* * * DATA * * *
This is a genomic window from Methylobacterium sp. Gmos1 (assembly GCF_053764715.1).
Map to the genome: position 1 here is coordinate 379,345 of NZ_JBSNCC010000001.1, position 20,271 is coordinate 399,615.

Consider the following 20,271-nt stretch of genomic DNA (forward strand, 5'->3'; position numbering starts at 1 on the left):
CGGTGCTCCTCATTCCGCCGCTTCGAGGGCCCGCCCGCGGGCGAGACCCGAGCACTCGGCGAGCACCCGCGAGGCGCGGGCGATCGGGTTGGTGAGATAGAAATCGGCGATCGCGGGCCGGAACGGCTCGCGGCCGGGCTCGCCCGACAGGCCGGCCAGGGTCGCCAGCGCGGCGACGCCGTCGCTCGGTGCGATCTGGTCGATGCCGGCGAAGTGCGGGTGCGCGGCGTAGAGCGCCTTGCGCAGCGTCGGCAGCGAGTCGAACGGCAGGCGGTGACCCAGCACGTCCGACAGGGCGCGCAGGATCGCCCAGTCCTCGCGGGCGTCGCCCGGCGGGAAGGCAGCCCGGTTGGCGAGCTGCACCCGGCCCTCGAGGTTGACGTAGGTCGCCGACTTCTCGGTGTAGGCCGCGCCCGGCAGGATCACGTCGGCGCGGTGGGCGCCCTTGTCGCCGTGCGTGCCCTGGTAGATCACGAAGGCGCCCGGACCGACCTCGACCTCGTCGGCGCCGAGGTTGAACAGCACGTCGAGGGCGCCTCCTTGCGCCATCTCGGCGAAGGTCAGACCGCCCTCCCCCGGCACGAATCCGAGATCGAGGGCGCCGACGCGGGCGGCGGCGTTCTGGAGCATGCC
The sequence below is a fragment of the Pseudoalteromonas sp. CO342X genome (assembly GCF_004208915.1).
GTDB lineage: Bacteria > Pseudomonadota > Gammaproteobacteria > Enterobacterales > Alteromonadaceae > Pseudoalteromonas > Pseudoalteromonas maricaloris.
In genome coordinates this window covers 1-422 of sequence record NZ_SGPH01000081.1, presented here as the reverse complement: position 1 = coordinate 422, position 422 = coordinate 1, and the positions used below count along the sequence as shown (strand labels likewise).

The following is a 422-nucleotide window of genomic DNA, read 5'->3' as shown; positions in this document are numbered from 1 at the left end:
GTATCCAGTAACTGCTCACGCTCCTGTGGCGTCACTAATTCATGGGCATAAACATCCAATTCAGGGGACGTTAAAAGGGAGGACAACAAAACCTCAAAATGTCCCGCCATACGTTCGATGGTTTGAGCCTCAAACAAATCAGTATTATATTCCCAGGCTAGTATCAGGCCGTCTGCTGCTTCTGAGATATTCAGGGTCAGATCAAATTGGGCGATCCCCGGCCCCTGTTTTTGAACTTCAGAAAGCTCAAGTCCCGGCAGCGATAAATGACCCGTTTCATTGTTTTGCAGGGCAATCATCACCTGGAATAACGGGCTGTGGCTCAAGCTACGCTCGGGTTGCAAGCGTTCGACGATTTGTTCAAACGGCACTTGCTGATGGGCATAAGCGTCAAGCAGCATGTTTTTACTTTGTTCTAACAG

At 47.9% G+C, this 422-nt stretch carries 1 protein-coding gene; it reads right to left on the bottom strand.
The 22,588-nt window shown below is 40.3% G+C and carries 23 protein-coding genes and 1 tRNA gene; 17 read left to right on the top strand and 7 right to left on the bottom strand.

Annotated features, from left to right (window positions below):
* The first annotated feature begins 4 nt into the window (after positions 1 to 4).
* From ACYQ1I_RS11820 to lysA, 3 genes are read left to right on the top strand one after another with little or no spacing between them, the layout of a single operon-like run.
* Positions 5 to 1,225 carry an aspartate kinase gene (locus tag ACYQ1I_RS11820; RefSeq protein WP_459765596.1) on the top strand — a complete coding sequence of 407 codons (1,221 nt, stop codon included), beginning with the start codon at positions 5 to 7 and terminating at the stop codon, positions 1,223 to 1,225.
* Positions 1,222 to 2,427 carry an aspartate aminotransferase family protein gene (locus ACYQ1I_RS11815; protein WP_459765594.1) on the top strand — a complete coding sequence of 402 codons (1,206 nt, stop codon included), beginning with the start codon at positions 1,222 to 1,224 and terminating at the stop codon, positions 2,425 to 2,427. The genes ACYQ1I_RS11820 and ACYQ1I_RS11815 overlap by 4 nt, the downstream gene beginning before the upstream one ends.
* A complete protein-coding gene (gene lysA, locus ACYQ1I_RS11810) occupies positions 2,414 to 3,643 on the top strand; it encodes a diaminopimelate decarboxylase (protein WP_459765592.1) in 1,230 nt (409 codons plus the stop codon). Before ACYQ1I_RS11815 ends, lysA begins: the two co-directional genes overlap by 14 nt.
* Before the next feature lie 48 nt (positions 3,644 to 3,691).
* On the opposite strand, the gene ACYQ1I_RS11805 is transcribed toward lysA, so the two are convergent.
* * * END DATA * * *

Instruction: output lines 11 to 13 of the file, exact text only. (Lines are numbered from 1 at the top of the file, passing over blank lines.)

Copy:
The 22,588-nt window shown below is 40.3% G+C and carries 23 protein-coding genes and 1 tRNA gene; 17 read left to right on the top strand and 7 right to left on the bottom strand.

Annotated features, from left to right (window positions below):
* The first annotated feature begins 4 nt into the window (after positions 1 to 4).